• The Explore the Bible lesson for Aug. 31 focuses on Daniel 9:20-27; 12:9-13.
There is unparalleled unrest in the world today. Iraq is coming apart at the seams. Syria is disintegrating and threatening to take the entire region down with it. Religious minorities are being threatened with genocide. Even innocent infants aren’t spared the horror of a war someone started but no one is able to stop.
Israel and the Palestinians in Gaza still are rocketing and bombing each other. Again, many of the victims are innocent children. The Russian bear also seems to have come out of hibernation and is hungry for territory in a way that brings chilling memories of a Cold War we thought was over.
‘Wars will continue…’
This begs a question. Has there ever been a time in history when all the above or some version of it wasn’t the case? Since Cain slew Abel, has there ever been a time of total peace in the world? Gabriel gave what might perhaps be the most dire of warnings. “‘War will continue until the end’” (Daniel 9:26). Truer words never were spoken.
Every single day, we educate our youth in four military academies to be the leaders of the next war. Strategic planning happens in secret places as to how we will fight when that time comes. Our tax dollars are spent today to lay in store the weapons used tomorrow.
Just the same, throughout history, there are those who looked at the events of human-on-human depravity and read in those events the hand of God at work to bring God’s creation as we know it to an end. How can any generation know when it will be the generation when God brings all of this to an end and peace will rule, when the lion will lie down with the lamb?
Perhaps we have sometimes made a mistake in the way we preach the gospel. We promise people if they will follow Christ life will be full of nothing but joy and happiness. Perhaps we misidentify the “abundant life” as meaning a life without pain or hardship.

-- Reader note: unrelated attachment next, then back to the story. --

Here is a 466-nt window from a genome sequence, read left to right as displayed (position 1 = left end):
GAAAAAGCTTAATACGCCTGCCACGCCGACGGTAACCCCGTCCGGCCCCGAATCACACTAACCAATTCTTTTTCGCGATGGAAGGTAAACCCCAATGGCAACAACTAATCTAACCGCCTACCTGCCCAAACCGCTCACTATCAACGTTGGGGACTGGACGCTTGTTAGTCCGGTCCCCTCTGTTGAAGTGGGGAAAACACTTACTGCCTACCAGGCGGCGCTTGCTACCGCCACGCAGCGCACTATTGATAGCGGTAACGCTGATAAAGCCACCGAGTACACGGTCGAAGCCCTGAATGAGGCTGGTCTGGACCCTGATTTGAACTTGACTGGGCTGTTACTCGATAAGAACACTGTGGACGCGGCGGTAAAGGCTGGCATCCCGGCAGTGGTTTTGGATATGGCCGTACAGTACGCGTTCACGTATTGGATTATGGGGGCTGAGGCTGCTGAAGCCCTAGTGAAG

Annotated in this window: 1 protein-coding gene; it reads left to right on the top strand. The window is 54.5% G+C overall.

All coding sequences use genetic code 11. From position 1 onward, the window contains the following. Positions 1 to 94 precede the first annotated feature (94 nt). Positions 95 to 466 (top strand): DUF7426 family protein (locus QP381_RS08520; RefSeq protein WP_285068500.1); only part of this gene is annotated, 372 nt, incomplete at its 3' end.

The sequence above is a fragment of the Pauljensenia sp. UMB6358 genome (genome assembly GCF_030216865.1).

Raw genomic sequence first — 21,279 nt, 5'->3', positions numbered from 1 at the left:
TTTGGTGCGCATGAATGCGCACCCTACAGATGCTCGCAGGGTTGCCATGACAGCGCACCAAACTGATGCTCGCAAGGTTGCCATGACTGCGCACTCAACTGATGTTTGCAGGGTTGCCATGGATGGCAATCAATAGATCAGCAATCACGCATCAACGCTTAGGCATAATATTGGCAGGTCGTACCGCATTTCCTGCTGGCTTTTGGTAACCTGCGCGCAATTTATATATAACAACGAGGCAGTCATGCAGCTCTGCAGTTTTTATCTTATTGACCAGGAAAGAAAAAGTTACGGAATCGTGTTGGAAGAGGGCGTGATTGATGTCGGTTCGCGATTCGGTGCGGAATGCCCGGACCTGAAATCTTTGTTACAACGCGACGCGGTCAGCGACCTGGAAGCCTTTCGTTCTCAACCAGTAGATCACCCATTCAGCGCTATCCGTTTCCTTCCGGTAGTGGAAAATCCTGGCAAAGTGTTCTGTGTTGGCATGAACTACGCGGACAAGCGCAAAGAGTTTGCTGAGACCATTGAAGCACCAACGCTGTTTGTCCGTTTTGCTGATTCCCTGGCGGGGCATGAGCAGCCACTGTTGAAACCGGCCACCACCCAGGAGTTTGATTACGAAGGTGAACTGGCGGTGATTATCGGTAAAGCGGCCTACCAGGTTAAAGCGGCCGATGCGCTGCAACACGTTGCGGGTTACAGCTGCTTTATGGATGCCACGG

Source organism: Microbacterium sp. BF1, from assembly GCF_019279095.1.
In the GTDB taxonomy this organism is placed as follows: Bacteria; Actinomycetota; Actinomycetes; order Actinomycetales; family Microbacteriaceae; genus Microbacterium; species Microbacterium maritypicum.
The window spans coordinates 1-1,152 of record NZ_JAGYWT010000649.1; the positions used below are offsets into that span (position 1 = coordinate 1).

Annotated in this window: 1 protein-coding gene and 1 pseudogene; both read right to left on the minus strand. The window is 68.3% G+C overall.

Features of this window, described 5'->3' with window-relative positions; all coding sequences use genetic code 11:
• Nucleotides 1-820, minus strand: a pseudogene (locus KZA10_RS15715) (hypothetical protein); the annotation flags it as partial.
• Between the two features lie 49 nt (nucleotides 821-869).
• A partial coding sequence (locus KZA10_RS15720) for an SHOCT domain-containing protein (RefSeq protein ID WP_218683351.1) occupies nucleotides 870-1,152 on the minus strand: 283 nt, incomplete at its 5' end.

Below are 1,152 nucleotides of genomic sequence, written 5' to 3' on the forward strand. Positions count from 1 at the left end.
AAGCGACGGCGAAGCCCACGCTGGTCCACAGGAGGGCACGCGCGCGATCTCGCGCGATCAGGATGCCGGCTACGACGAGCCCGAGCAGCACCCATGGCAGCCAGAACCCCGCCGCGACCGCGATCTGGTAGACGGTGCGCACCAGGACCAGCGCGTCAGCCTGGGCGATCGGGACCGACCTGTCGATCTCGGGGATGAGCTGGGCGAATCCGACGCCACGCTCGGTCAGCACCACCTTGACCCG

In fact, Daniel envisioned a time when Christ, the very son of God himself, would suffer great tribulation. When Jesus entered public ministry, from the beginning, he warned his disciples he would have to suffer greatly in order to accomplish the purpose of God. Those who wanted to follow him, Jesus warned, would have their cross to bear, their own instrument of pain, suffering and even torture.
If that was what Daniel and the prophets foresaw in the suffering Savior and that is what Jesus promised, on what basis do we believe following Jesus will make life easier? Perhaps “abundant life” means something other than an abundance of material wealth or ease of life.
Perhaps the abundance Jesus promised his followers is the fulfillment that comes not from knowing our lives will be carefree but from knowing our lives count for something beyond ourselves—that our lives have eternal not just temporal meaning, and we participate with God in the work of redemption in this world.
The famous comedian Robin Williams apparently took his own life. Every time this kind of thing happens, even Christians are given to wonder how a person with such wealth and the power of celebrity could assess his life as being unworthy of living. We discount the power of clinical depression that can rob a person of good judgment. We also show our hand—that there are still vestiges of the world left in us, and we still tend to believe abundance of the material equates to abundance of the spiritual.
Living as though we believe
Often, we fail to preach the gospel more effectively not because our sermons and worship are lacking in quality but because we fail to live as though we believe it ourselves. We pursue the same kind of security the world seeks. We chase the material with the same sense of passion and urgency everyone else does.
People question our faith not because we don’t know the right words but because we don’t make choices any differently than everyone else does, even those who make no claim to have any interest in Christ. We panic every time the headlines change. We fret when the economy takes a rollercoaster ride up and down. We worship physical beauty as though it was the highest form of beauty.
Daniel’s experience with Gabriel is not a clear roadmap about how things will turn out when the world comes to an end. Sincere believers of the Bible have disagreed for generations as to the meaning of the mystical words in the book of Daniel and other apocryphal books.
Daniel’s words are an ancient reminder of two things. First, the world will be in turmoil until God completes the work of redemption. War will continue to the end. Second, in the end, God will complete the work of redemption. Only those who can trust God’s redemptive purpose can live in peace even when peace is nowhere to be found.